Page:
Editorial projects have taught me how to respond quickly to briefs but but I find short projects quite stressful because I feel rushed. I often look back and wish I’d done things a little differently. I love working on books because I enjoy having time to think about an idea in more detail. I can come back to drawings or page designs and learn from them.
“Drawing to me isn’t just a job, it’s my life.”
What has been the most exciting project of the last twelve months?
My book BOO! was really exciting because it was the first time I’ve written anything on my own for children. I was quite worried about how it would be received. Amazingly, it was read out as the lunchtime story on CBBC a couple of months ago. This really helped my confidence with writing and has made me excited to do more.
What skills are essential to your job?
Curiosity and tenacity are essential skills to have. Being slightly obsessive certainly helps keep you focused and driven towards your goals. Drawing to me isn't just a job, it’s my life. Everything I do is somehow linked to creating, thinking and being playful.
What tools do you use most for your work?
An Apple iMac Desktop; Canon LiDE 120 scanner; Wacom Intuos Pro; Photoshop; InDesign; Pentel brush pen; Pentel Touch Sign pen (2.0mm); Pentel mechanical pencil; sausage dog ruler; shape templates; charcoal; sponges; acrylic paint.
How I Got Here
What did you want to be growing up?
I wanted to be a builder so I could build my aunt a pond and after that I wanted to draw Spiderman for Marvel comics. Could still happen!
What were your first jobs?
Paper boy, shoe clerk, factory worker, labourer, cinema usher and bookseller. They certainly instilled me with a drive to take control of my life and a work ethic.
Was there an early project you worked on that helped your development?
There is always a conception that one particular project changes something or alters your direction. Personally, each project helps build momentum for the next project or idea. I could highlight my children’s book work but there are so many projects that came before and helped shape that. Its all like a snowball rolling down a medium-sized mountain.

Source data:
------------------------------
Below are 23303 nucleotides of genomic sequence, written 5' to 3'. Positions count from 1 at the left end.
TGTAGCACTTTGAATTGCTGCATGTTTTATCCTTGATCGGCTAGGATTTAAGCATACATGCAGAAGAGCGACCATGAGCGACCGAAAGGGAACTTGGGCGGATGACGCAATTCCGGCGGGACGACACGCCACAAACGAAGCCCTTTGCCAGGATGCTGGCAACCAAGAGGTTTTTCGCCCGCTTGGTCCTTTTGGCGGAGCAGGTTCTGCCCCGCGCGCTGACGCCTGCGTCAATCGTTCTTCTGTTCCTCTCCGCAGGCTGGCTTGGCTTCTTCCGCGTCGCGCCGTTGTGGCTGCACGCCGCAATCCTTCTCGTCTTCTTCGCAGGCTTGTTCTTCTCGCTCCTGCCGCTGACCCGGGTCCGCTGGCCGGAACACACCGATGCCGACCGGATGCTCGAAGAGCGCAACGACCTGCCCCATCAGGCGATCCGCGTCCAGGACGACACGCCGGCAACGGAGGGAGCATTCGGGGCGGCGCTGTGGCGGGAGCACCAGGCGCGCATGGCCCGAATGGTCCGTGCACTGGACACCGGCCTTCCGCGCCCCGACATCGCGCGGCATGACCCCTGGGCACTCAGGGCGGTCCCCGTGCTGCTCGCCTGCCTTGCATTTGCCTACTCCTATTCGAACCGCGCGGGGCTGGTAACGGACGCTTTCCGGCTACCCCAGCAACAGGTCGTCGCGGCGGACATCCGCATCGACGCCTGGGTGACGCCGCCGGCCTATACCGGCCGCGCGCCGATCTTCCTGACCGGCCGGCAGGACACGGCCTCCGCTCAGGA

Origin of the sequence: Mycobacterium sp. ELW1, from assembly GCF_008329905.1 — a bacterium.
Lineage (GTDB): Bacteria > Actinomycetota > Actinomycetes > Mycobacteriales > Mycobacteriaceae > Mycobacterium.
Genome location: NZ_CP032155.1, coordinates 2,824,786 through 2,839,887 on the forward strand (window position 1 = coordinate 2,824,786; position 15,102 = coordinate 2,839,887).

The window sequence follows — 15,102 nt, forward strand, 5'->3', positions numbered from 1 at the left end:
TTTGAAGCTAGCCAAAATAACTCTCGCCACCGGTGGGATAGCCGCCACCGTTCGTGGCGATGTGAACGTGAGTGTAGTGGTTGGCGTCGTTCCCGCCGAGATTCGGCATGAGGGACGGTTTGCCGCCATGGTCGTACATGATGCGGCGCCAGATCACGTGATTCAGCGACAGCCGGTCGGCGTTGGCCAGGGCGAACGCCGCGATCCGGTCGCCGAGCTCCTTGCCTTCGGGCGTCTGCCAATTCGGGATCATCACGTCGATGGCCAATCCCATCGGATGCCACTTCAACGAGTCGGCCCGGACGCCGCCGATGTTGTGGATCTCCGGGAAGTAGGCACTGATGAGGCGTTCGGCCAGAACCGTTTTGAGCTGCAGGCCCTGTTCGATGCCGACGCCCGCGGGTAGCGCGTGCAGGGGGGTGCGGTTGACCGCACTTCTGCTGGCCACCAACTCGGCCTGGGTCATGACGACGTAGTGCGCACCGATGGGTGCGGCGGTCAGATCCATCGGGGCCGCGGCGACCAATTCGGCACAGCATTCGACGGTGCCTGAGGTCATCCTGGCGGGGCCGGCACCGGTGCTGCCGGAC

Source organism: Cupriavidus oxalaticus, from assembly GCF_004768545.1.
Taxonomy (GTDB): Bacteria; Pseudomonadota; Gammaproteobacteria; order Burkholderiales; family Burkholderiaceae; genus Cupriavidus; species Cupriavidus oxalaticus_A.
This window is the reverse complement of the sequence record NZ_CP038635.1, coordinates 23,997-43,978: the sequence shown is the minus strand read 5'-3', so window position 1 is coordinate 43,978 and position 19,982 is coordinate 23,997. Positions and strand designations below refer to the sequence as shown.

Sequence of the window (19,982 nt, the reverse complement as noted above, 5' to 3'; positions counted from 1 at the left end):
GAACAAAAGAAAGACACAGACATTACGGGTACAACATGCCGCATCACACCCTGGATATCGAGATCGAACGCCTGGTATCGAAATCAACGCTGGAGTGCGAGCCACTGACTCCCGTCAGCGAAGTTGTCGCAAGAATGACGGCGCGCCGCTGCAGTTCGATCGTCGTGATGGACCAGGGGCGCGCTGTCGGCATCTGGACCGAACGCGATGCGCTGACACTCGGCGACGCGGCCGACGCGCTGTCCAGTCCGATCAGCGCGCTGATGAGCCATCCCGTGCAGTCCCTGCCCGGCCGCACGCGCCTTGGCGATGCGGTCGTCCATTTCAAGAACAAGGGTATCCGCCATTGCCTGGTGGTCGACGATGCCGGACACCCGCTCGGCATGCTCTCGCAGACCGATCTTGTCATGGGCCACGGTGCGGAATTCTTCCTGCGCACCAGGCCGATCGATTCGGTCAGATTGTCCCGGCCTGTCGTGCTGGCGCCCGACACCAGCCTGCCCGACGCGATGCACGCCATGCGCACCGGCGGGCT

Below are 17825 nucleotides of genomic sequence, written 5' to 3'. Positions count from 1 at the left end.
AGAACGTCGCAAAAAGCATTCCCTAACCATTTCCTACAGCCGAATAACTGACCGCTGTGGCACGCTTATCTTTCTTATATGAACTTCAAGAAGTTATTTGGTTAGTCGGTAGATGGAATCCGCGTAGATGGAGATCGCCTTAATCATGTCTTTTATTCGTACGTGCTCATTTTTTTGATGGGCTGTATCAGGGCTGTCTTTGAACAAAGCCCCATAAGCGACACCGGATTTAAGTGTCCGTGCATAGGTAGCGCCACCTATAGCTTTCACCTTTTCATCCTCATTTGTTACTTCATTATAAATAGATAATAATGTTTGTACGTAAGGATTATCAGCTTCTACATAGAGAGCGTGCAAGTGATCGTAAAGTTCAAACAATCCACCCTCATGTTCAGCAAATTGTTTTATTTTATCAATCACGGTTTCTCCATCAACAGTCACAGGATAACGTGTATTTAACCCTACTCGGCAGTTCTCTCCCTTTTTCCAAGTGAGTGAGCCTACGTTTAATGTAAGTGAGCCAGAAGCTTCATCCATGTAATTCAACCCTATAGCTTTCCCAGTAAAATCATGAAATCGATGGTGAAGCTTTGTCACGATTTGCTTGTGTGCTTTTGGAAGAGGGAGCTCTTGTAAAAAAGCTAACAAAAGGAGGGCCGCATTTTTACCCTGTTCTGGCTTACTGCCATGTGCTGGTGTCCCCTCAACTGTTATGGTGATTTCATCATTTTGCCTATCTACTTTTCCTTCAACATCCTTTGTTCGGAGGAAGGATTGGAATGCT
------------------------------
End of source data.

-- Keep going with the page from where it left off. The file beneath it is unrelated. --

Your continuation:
“Not everyone will like what you do. Listen to what is being said but don’t let it stop you.”
What skills have you learnt along the way?
Being inquisitive and understanding other roles and skills like editing, sales and design helps to develop your skill set. Its not just about drawing, you need to be critical and broaden your idea of what an illustrator can be to get the most out of it as a career.
What’s been your biggest challenge?
I got a really bad review for my first published comic book by a respected comics journalist and I took the feedback way too personally. He didn’t like anything about it. It really made me reassess everything I had been doing and my confidence took a nose dive. Coming back from that was mentally quite tricky but in hindsight, I wish I hadn’t let it affect me so much. Not everyone will like what you do. Accept that and listen to what is being said, but don’t let it stop you.
Is the job what you thought it would be?
I didn’t think I’d be in a position where I have as much creative control as I do. I also didn’t realise the pressures that come with that creative control. Learning about different areas of a book project like sales, contracts, foreign rights, editing, writing, directing and design really help you to communicate with people in those positions and to make informed creative decisions. The more I’ve expanded my skill set, the better I have gotten at understanding and directing the outcome.
Could you do this job forever?
Definitely, it feels limitless. I just hope my eyesight and hands remain useable for as long as possible.
What is the natural career progression for someone in your current role?
A couple of outcomes are teaching or art directing or just doing what you do until you can’t do it anymore.
Words of Wisdom
What advice would you give to a young creative wanting to become an illustrator?
Don’t expect success immediately. The best way to carve a career is to build a solid foundation gradually. Make work to please yourself because when you start working commercially, you’ll feel like you are constantly trying to please others. Be critical but see your strengths and don’t panic if it takes a while. The harder you work the luckier you’ll get.
Interview by Laura Snoad
Mention Rough Trade